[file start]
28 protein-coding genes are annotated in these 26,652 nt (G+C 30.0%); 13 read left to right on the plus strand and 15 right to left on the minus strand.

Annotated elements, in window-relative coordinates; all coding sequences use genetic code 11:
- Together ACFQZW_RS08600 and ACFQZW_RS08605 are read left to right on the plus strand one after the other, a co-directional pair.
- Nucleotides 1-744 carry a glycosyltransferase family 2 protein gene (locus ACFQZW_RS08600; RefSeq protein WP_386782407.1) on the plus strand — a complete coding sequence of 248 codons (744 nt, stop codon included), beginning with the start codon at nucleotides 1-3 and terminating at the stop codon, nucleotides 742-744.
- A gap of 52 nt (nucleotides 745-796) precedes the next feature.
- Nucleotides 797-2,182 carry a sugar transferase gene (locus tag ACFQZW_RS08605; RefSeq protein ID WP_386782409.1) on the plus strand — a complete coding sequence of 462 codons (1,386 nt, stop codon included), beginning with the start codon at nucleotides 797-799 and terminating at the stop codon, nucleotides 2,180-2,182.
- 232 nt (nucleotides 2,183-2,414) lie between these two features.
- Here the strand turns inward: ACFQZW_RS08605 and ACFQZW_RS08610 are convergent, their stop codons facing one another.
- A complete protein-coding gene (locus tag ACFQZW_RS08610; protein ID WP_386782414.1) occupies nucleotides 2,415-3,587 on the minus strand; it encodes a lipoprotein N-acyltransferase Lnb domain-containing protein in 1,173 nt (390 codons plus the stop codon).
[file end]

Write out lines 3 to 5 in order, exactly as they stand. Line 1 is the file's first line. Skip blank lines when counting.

- Together ACFQZW_RS08600 and ACFQZW_RS08605 are read left to right on the plus strand one after the other, a co-directional pair.
- Nucleotides 1-744 carry a glycosyltransferase family 2 protein gene (locus ACFQZW_RS08600; RefSeq protein WP_386782407.1) on the plus strand — a complete coding sequence of 248 codons (744 nt, stop codon included), beginning with the start codon at nucleotides 1-3 and terminating at the stop codon, nucleotides 742-744.
- A gap of 52 nt (nucleotides 745-796) precedes the next feature.